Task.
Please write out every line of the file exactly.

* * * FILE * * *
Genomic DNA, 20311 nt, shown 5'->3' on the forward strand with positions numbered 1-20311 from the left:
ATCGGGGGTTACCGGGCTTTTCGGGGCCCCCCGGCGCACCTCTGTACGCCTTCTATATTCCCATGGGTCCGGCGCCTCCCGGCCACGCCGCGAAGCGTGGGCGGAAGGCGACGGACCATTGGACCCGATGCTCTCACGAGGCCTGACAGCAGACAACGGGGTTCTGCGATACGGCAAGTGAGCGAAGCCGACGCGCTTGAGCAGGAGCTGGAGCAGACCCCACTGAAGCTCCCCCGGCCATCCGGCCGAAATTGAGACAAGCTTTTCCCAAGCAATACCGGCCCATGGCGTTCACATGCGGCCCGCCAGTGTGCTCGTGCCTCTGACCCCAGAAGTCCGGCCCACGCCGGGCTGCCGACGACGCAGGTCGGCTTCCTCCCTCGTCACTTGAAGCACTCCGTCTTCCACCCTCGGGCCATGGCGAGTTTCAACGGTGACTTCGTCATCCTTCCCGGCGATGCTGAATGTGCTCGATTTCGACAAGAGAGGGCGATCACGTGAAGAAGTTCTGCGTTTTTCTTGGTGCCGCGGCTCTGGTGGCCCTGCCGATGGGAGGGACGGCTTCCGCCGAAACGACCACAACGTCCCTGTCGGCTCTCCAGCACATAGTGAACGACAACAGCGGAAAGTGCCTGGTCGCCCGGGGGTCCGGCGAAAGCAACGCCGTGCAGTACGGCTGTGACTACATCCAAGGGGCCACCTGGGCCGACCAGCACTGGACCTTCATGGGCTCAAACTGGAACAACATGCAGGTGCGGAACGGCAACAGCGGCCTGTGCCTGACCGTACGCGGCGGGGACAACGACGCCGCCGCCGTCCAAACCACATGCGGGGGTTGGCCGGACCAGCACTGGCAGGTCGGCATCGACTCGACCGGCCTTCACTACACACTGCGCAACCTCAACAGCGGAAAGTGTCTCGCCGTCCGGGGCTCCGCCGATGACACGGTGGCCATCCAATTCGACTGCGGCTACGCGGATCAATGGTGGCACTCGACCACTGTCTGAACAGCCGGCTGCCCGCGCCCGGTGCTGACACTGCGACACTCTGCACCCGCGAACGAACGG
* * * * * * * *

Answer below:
Genomic DNA, 20311 nt, shown 5'->3' on the forward strand with positions numbered 1-20311 from the left:
ATCGGGGGTTACCGGGCTTTTCGGGGCCCCCCGGCGCACCTCTGTACGCCTTCTATATTCCCATGGGTCCGGCGCCTCCCGGCCACGCCGCGAAGCGTGGGCGGAAGGCGACGGACCATTGGACCCGATGCTCTCACGAGGCCTGACAGCAGACAACGGGGTTCTGCGATACGGCAAGTGAGCGAAGCCGACGCGCTTGAGCAGGAGCTGGAGCAGACCCCACTGAAGCTCCCCCGGCCATCCGGCCGAAATTGAGACAAGCTTTTCCCAAGCAATACCGGCCCATGGCGTTCACATGCGGCCCGCCAGTGTGCTCGTGCCTCTGACCCCAGAAGTCCGGCCCACGCCGGGCTGCCGACGACGCAGGTCGGCTTCCTCCCTCGTCACTTGAAGCACTCCGTCTTCCACCCTCGGGCCATGGCGAGTTTCAACGGTGACTTCGTCATCCTTCCCGGCGATGCTGAATGTGCTCGATTTCGACAAGAGAGGGCGATCACGTGAAGAAGTTCTGCGTTTTTCTTGGTGCCGCGGCTCTGGTGGCCCTGCCGATGGGAGGGACGGCTTCCGCCGAAACGACCACAACGTCCCTGTCGGCTCTCCAGCACATAGTGAACGACAACAGCGGAAAGTGCCTGGTCGCCCGGGGGTCCGGCGAAAGCAACGCCGTGCAGTACGGCTGTGACTACATCCAAGGGGCCACCTGGGCCGACCAGCACTGGACCTTCATGGGCTCAAACTGGAACAACATGCAGGTGCGGAACGGCAACAGCGGCCTGTGCCTGACCGTACGCGGCGGGGACAACGACGCCGCCGCCGTCCAAACCACATGCGGGGGTTGGCCGGACCAGCACTGGCAGGTCGGCATCGACTCGACCGGCCTTCACTACACACTGCGCAACCTCAACAGCGGAAAGTGTCTCGCCGTCCGGGGCTCCGCCGATGACACGGTGGCCATCCAATTCGACTGCGGCTACGCGGATCAATGGTGGCACTCGACCACTGTCTGAACAGCCGGCTGCCCGCGCCCGGTGCTGACACTGCGACACTCTGCACCCGCGAACGAACGG